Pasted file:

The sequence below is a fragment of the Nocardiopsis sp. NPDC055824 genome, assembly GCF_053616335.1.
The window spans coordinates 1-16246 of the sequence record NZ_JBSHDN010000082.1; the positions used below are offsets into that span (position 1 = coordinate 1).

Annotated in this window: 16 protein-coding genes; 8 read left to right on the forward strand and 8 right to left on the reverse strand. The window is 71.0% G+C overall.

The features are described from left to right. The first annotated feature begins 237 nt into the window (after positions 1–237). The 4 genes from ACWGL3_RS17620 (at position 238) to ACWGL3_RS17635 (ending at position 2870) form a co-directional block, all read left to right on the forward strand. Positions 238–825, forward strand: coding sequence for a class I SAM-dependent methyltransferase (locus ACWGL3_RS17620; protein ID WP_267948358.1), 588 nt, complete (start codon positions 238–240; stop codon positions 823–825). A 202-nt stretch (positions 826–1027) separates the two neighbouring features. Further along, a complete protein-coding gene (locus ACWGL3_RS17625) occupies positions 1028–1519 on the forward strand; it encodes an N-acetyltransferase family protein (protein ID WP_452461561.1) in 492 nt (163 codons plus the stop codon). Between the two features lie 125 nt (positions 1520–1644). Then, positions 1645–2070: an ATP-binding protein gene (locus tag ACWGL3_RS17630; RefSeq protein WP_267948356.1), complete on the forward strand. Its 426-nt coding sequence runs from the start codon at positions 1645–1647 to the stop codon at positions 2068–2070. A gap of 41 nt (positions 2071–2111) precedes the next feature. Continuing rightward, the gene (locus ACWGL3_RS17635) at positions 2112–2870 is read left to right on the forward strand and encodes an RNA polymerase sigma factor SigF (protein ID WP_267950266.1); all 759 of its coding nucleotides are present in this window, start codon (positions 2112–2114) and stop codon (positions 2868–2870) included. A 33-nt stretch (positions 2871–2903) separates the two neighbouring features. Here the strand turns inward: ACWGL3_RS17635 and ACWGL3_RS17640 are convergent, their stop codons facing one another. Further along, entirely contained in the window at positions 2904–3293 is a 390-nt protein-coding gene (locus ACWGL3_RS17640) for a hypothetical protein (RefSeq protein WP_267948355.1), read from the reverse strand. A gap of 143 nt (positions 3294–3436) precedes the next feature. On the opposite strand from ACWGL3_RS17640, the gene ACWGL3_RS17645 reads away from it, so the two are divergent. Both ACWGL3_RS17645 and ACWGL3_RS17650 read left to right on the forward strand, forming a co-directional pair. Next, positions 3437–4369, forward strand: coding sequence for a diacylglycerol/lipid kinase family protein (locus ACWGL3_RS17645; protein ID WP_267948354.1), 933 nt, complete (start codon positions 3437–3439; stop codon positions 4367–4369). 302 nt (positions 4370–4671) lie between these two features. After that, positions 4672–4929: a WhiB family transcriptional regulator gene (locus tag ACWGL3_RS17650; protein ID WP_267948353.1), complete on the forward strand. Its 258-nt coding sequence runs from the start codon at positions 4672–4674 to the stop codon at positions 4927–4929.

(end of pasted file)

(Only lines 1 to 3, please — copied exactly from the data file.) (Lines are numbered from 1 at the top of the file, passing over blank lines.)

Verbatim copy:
The sequence below is a fragment of the Nocardiopsis sp. NPDC055824 genome, assembly GCF_053616335.1.
The window spans coordinates 1-16246 of the sequence record NZ_JBSHDN010000082.1; the positions used below are offsets into that span (position 1 = coordinate 1).

Annotated in this window: 16 protein-coding genes; 8 read left to right on the forward strand and 8 right to left on the reverse strand. The window is 71.0% G+C overall.